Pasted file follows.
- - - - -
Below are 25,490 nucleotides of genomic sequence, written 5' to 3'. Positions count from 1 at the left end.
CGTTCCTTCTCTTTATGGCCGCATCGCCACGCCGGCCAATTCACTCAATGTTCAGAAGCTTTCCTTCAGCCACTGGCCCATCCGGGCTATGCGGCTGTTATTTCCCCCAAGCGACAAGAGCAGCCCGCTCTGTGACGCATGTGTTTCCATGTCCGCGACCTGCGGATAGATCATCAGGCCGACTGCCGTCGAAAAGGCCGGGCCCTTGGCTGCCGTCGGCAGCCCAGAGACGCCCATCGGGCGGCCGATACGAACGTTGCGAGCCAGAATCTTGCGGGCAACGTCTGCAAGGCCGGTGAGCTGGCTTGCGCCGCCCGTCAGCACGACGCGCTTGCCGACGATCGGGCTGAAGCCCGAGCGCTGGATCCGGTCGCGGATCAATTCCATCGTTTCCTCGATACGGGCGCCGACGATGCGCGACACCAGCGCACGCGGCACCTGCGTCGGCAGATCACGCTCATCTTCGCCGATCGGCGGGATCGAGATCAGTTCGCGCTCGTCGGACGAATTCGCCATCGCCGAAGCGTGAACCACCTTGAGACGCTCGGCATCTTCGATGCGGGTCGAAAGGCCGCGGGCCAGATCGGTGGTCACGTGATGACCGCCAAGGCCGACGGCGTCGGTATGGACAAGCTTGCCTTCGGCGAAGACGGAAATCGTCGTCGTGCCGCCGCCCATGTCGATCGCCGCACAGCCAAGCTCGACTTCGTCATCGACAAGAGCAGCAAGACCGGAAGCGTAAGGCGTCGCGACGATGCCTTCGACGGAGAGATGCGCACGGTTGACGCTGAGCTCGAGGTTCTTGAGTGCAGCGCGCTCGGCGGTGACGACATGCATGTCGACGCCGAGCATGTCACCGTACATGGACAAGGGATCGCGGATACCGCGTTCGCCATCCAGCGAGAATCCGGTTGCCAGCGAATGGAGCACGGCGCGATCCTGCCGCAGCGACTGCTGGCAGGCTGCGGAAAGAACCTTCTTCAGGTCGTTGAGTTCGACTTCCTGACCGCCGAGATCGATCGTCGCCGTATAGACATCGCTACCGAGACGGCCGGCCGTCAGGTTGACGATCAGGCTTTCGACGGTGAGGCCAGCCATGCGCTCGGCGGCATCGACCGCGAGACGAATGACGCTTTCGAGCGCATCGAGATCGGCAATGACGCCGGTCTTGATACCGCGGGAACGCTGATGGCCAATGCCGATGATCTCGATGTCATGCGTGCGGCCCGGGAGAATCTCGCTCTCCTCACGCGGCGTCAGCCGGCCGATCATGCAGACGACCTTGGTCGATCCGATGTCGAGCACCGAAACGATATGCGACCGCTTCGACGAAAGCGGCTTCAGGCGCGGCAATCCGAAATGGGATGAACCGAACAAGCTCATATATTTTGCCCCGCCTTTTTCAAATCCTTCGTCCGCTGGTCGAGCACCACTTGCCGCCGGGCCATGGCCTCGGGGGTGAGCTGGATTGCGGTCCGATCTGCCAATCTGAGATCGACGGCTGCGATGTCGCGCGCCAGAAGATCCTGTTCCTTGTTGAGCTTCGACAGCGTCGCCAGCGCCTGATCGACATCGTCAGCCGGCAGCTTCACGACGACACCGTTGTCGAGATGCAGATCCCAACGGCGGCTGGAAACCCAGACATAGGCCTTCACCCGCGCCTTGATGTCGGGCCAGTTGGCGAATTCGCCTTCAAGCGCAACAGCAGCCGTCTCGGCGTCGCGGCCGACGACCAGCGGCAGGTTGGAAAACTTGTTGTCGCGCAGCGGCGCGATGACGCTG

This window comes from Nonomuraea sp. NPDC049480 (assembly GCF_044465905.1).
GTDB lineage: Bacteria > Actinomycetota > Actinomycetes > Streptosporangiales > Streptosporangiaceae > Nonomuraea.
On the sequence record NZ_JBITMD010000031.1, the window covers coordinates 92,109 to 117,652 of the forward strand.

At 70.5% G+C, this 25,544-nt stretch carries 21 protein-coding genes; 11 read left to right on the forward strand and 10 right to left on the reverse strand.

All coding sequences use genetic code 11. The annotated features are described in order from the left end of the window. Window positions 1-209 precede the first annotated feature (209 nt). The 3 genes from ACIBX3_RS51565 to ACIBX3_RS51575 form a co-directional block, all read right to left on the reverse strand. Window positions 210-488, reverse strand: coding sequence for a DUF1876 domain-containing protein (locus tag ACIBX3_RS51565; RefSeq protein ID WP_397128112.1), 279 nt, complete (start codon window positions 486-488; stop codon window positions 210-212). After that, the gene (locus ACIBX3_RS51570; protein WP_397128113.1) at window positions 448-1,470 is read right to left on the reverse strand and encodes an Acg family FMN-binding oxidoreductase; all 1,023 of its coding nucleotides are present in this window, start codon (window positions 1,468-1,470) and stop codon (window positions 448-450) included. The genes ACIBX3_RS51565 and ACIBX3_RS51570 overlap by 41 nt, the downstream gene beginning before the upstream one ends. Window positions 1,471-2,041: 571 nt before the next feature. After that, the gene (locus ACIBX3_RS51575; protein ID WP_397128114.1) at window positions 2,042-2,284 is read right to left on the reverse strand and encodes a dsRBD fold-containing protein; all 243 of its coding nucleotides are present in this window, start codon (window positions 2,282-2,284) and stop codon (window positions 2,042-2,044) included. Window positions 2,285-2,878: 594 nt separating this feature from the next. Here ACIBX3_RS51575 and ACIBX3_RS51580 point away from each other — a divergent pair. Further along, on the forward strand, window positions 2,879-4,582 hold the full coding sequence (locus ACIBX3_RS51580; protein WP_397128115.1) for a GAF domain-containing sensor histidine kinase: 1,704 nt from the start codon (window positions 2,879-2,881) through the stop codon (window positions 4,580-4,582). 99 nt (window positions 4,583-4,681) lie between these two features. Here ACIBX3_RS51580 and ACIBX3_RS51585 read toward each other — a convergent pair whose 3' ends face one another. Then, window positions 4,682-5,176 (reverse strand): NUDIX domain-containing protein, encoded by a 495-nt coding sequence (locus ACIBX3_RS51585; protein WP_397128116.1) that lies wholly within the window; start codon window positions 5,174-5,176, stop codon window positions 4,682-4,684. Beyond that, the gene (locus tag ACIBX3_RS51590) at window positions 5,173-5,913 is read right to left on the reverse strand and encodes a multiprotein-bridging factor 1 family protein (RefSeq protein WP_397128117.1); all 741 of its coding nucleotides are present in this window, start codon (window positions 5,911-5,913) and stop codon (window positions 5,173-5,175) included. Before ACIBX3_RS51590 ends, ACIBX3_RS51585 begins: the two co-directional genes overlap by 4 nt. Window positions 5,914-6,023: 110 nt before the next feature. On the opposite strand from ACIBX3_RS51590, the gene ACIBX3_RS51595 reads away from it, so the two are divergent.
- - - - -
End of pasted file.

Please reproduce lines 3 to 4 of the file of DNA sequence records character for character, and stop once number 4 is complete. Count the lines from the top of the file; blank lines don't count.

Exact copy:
This window comes from Nonomuraea sp. NPDC049480 (assembly GCF_044465905.1).
GTDB lineage: Bacteria > Actinomycetota > Actinomycetes > Streptosporangiales > Streptosporangiaceae > Nonomuraea.